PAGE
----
Higher speed limit will cause more crashes, some fear
By Rick Rouan
State legislators say they raised the speed limit to 70 mph from 65 mph in response to Ohioans’ pleas for swifter speeds and because newer, wider highways better handle fast cars.
But critics say research is clear that driving faster leads to more crashes, even on highway stretches with little traffic congestion. Speed limits will hold at 65 mph on urban beltways and 55 mph on congested urban interstates.
“When speed limits go up, people go faster, and eventually that results in more crashes and more deaths,” said Anne McCartt, senior vice president for research at the Insurance Institute for Highway Safety.
“We think there’s a pretty predictable safety trade-off.”
The Ohio Turnpike provides a peek at what could come. The speed limit increased to 70 mph on the 241-mile toll road in April 2011. Since then, the number of crashes on the turnpike each month has risen to about 214, compared with 184 during the two years before the change.
The number of fatal crashes hasn’t changed, although the number of injury crashes increased to 39 a month, from about 34.
The State Highway Patrol monitors those statistics and did not oppose the increase on rural highways. Law-enforcement officials did have concerns about raising the speed limit on urban interstates.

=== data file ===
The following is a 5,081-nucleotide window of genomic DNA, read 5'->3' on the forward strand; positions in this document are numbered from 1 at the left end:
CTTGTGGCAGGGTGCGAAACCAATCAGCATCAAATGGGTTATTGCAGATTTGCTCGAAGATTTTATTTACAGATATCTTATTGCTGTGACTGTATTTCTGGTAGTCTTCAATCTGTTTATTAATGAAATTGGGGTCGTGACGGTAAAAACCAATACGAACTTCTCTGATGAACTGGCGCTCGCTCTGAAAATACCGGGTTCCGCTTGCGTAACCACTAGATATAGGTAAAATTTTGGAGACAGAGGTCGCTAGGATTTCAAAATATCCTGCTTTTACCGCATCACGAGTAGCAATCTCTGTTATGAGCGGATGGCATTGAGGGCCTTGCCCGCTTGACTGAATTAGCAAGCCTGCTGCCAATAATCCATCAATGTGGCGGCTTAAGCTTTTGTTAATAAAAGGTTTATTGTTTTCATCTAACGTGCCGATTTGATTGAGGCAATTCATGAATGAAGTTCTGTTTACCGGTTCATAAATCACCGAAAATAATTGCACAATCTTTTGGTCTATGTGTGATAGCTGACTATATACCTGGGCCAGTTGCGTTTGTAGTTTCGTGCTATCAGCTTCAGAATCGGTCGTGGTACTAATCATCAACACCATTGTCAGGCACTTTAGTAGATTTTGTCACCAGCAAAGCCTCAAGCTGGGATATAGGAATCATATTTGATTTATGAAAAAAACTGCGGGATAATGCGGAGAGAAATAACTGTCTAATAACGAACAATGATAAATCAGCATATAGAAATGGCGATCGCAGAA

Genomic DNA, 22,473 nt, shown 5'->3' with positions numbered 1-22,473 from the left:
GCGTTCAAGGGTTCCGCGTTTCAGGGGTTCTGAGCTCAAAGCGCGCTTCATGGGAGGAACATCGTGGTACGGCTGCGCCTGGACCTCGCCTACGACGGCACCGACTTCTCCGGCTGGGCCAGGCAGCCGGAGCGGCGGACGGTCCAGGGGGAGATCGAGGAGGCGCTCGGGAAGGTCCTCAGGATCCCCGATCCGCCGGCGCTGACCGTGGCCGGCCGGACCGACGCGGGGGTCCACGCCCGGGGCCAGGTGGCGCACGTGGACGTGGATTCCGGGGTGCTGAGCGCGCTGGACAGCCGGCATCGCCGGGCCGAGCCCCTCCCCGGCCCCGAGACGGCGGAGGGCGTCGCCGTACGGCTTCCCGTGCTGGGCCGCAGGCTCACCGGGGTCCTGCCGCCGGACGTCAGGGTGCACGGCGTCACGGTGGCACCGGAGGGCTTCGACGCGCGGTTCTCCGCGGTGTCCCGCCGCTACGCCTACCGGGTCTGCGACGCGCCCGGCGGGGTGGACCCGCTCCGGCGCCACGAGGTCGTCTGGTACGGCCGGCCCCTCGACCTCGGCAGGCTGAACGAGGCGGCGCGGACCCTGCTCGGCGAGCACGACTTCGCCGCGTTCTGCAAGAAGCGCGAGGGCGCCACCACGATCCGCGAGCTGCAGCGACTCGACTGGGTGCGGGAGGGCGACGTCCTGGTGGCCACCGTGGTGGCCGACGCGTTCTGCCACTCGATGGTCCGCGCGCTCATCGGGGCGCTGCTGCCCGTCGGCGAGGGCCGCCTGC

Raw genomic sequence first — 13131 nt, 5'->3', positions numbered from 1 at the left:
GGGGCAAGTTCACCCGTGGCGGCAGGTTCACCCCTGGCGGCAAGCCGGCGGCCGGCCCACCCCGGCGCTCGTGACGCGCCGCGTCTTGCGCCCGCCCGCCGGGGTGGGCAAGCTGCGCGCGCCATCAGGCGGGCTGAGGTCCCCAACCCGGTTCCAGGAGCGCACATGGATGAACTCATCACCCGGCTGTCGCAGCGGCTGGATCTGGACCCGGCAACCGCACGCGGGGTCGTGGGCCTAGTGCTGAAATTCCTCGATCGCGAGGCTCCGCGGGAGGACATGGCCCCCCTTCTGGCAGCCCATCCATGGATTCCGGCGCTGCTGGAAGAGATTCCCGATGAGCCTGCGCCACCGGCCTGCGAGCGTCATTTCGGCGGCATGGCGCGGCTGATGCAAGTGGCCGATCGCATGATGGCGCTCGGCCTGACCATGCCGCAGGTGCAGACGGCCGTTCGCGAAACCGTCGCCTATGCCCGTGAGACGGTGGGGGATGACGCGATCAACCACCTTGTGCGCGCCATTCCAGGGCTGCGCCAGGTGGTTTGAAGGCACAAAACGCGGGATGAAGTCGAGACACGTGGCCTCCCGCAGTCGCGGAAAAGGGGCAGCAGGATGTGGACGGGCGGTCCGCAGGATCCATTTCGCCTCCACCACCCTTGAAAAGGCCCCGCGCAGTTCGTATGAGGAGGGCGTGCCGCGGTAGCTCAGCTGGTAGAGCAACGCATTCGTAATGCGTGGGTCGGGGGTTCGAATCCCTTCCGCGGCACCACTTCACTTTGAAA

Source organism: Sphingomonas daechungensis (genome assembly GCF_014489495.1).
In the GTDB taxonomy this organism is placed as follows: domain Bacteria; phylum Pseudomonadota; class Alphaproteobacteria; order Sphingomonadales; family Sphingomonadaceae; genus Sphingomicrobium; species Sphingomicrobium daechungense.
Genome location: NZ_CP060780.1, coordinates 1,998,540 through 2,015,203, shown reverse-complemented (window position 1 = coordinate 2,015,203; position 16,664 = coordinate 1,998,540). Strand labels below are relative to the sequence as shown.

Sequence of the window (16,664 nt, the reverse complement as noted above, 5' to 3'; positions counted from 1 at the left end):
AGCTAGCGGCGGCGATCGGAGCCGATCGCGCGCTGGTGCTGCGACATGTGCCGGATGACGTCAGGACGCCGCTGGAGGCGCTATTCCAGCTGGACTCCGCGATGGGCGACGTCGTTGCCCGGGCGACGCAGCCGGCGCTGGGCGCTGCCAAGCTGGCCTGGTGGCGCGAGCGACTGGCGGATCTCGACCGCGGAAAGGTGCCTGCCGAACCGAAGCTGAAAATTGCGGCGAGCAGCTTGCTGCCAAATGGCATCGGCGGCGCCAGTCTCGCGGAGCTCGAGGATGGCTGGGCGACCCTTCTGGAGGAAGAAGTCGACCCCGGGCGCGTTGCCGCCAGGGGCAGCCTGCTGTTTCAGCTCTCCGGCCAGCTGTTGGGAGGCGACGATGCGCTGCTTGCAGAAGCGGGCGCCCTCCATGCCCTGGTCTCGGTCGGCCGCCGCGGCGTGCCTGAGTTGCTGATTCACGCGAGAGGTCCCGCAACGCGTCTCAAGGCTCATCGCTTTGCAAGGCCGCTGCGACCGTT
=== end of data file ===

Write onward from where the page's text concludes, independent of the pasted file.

State Sen. Gayle Manning, a North Ridgeville Republican who heads the Senate Transportation Committee, said that’s why legislators did not raise the speed limit on urban interstates.
National studies also have linked higher speeds and increased crashes. A 2009 study published in the American Journal of Public Health found that fatal crashes increased nearly 16 percent on rural interstates that raised the speed limit to 65 mph after the 55 mph national limit was repealed in 1995.
In 2006, the Transportation Research Board found that increasing the speed limit to 65 from 55 increased the probability of a fatal crash by 24 percent, and that bumping the speed limit to 75 from 65 increased the likelihood by 12 percent.
Manning said wider roads today give drivers room to move over if they want to drive slower.
Ohio is the 34th state to raise its rural interstate speed limit to 70 or higher. This won’t be the first time Ohioans could legally drive north of 65 mph. Between 1963 and 1974, the speed limit for cars was 70 mph.
In 1974, the federal government cut the speed limit nationwide to 55 mph to lower fuel consumption.
‘Time is money ‘” people are trying to get to work faster,’ Manning said. ‘Businesses are trying to get supplies to places faster.’
Driving 10 miles at 65 mph takes 9 minutes, 14 seconds. Driving it at 70 mph saves 40 seconds.
Legislators tacked the increase on to the state’s transportation budget bill, which passed last week. A stand-alone bill that would have upped the limit more than a year ago died.
The transportation budget bill still needs Gov. John Kasich’s signature, and the new speed limit would take effect 90 days after he signs it. By then, the Ohio Department of Transportation will have to replace thousands of speed-limit signs, said spokesman Steve Faulkner.